Temperature likely contributing to Smith River algae growth
HELENA, Mont. (AP) — State officials say increased temperatures in a scenic Montana river have likely contributed to the growth of algae blooms considered a nuisance to recreation.
The Independent Record reported Monday that the algae species Cladophora has reached nuisance levels in the Smith River, where thousands of people enter a lottery each year for a chance to float down it.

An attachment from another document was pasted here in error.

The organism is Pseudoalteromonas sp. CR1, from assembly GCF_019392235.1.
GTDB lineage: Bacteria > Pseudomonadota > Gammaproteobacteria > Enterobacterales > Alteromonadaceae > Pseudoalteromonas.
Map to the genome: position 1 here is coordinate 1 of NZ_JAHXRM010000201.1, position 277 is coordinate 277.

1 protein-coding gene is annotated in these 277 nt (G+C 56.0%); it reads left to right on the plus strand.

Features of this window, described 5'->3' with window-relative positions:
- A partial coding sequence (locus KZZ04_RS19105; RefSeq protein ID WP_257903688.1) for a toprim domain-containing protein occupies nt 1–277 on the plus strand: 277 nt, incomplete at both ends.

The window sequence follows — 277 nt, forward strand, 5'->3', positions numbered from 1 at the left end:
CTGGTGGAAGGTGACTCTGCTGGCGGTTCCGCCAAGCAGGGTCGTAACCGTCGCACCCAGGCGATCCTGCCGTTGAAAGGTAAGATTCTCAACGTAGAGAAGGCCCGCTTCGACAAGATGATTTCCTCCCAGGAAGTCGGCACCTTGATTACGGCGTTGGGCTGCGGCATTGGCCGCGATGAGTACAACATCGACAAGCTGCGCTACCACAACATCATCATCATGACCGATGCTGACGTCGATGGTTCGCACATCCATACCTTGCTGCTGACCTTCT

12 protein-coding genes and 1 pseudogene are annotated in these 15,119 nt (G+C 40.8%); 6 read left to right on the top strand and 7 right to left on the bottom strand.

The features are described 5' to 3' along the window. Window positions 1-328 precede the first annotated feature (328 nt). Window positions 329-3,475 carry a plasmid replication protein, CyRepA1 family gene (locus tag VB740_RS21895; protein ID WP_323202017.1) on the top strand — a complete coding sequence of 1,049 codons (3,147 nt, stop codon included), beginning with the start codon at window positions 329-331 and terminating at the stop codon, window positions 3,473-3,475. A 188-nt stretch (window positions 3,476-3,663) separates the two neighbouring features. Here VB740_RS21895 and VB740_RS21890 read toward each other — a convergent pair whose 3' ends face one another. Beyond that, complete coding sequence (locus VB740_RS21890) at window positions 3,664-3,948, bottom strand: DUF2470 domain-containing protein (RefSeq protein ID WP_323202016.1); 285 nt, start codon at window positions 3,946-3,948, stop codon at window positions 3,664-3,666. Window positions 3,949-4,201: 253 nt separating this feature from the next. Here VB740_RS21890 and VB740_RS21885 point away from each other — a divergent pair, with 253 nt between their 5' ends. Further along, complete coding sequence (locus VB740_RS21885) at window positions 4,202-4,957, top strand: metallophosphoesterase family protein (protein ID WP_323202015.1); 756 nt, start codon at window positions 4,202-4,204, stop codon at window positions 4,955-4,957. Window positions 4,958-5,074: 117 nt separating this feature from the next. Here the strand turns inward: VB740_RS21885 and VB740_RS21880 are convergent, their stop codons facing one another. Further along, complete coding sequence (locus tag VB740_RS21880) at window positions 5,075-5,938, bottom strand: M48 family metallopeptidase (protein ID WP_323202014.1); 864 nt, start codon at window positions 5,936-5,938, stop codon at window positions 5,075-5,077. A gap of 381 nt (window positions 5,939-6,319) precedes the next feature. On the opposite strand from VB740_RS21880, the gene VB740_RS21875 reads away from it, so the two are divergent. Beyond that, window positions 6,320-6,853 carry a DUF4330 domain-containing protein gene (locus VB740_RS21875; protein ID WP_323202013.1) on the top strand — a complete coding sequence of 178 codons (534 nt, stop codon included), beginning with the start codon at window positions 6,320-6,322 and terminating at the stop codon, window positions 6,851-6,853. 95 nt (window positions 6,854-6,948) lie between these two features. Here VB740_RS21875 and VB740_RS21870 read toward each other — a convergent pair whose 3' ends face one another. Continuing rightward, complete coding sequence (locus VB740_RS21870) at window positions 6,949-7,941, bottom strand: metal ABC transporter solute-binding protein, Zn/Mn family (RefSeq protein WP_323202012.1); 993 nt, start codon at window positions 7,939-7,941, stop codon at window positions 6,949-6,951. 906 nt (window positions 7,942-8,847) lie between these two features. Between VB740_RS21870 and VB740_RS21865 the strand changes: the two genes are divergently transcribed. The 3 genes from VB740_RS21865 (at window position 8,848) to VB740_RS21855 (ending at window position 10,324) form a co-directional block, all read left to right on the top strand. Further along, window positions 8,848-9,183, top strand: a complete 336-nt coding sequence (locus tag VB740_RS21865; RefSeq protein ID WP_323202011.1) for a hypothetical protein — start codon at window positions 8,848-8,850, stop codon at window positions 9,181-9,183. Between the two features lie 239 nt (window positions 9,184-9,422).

The state Department of Environmental Quality sampled the river water last year, aiming to determine the factors causing the algae growth.
State water quality specialist Chace Bell says there has been a statistically significant increase in water and air temperatures over the past 22 years.
The temperatures combined with other environmental factors make conditions ripe for Cladophora growth.
Bell says that prolonged plumes of algae can push out insects and affect fish.
Information from: Independent Record, http://www.helenair.com